Clean Command

    • Additionally, the apt package manager can clean up your system.
    • Enter the command sudo apt-get clean to clear the cache of old/outdated packages from your system.
    • Some programs are installed with dependencies in order to function properly.
    • These are additional software packages that the application need in order to function properly.
    • While it’s possible to remove an application while keeping all of its dependencies on your system, this is not recommended.

    If you use this command, it will request apt to search all the installed apps and attempt to delete or fix any that are not functioning properly.

    AutoRemove Command

    • The autoremove command of the apt package management may be used to remove orphaned or unneeded dependencies: apt-get autoremove sudo apt-get With the command: apt-get repair, you can attempt to fix any failed installs, broken dependencies, or corrupted package files that you may have.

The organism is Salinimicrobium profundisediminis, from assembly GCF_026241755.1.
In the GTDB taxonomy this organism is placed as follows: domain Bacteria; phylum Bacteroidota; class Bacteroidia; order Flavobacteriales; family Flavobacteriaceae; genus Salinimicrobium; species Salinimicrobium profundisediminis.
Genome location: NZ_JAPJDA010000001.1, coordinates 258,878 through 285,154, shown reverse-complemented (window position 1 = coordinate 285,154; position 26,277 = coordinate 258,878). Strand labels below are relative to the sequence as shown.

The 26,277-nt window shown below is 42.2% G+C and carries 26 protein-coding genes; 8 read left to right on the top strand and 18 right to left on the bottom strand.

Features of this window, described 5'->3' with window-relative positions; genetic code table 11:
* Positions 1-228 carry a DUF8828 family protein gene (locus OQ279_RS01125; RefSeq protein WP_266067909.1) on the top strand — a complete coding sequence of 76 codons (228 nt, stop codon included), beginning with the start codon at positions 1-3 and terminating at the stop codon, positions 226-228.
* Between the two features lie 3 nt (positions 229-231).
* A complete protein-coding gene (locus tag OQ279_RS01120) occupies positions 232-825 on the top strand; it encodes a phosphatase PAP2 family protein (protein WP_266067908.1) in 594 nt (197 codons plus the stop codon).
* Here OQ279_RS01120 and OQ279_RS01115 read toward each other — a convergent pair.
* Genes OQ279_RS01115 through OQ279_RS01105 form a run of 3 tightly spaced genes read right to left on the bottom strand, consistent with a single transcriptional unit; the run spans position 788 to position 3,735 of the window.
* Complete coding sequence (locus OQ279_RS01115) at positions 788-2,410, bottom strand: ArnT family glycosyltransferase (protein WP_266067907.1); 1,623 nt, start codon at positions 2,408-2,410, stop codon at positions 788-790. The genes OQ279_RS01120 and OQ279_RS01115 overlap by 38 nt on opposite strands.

• install using sudo apt-get –f If you use this command, it will request apt to search all the installed apps and attempt to delete or fix any that are not functioning properly.
    • Conclusion You should now have a solid grasp of the many methods available for finding and removing packages on Ubuntu Linux.
    • Was this article of assistance?
    • YesNo

    Uninstall-Package (PackageManagement) – PowerShell

    Continue to the main content This browser is no longer supported by the manufacturer. You may benefit from the newest features, security updates, and technical support by switching to Microsoft Edge from Internet Explorer. Reference

    The information you provide will be forwarded to Microsoft: By clicking the submit button, your input will be used to improve Microsoft products and services in the future. Policy on personal information. Thank you very much. Uninstalls one or more software programs from the computer.

    In this article

    Syntax